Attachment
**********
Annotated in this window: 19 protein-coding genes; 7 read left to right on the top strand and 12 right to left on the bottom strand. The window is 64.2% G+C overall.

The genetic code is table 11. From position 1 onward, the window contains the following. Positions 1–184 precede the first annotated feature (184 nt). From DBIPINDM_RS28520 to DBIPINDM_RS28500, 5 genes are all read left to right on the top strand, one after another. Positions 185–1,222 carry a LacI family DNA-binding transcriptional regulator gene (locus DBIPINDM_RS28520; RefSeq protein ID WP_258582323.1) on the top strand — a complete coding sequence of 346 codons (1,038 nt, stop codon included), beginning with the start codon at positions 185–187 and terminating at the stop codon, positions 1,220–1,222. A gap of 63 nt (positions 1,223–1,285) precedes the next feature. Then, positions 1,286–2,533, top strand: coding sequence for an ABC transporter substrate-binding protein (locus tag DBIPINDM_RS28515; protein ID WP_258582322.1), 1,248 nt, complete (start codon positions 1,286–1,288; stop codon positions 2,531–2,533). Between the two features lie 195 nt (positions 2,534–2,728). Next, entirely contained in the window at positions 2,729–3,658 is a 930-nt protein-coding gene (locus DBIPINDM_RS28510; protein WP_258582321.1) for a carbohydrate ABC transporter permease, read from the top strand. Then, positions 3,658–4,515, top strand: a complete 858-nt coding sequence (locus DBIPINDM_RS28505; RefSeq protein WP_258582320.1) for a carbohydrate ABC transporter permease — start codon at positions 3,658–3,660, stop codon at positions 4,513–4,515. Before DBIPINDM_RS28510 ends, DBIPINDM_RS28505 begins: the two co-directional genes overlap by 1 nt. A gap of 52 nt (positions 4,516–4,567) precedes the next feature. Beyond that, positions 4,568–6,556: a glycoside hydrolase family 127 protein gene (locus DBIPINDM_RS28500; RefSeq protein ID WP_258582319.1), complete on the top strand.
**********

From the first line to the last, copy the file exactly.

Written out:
Annotated in this window: 19 protein-coding genes; 7 read left to right on the top strand and 12 right to left on the bottom strand. The window is 64.2% G+C overall.

The genetic code is table 11. From position 1 onward, the window contains the following. Positions 1–184 precede the first annotated feature (184 nt). From DBIPINDM_RS28520 to DBIPINDM_RS28500, 5 genes are all read left to right on the top strand, one after another. Positions 185–1,222 carry a LacI family DNA-binding transcriptional regulator gene (locus DBIPINDM_RS28520; RefSeq protein ID WP_258582323.1) on the top strand — a complete coding sequence of 346 codons (1,038 nt, stop codon included), beginning with the start codon at positions 185–187 and terminating at the stop codon, positions 1,220–1,222. A gap of 63 nt (positions 1,223–1,285) precedes the next feature. Then, positions 1,286–2,533, top strand: coding sequence for an ABC transporter substrate-binding protein (locus tag DBIPINDM_RS28515; protein ID WP_258582322.1), 1,248 nt, complete (start codon positions 1,286–1,288; stop codon positions 2,531–2,533). Between the two features lie 195 nt (positions 2,534–2,728). Next, entirely contained in the window at positions 2,729–3,658 is a 930-nt protein-coding gene (locus DBIPINDM_RS28510; protein WP_258582321.1) for a carbohydrate ABC transporter permease, read from the top strand. Then, positions 3,658–4,515, top strand: a complete 858-nt coding sequence (locus DBIPINDM_RS28505; RefSeq protein WP_258582320.1) for a carbohydrate ABC transporter permease — start codon at positions 3,658–3,660, stop codon at positions 4,513–4,515. Before DBIPINDM_RS28510 ends, DBIPINDM_RS28505 begins: the two co-directional genes overlap by 1 nt. A gap of 52 nt (positions 4,516–4,567) precedes the next feature. Beyond that, positions 4,568–6,556: a glycoside hydrolase family 127 protein gene (locus DBIPINDM_RS28500; RefSeq protein ID WP_258582319.1), complete on the top strand.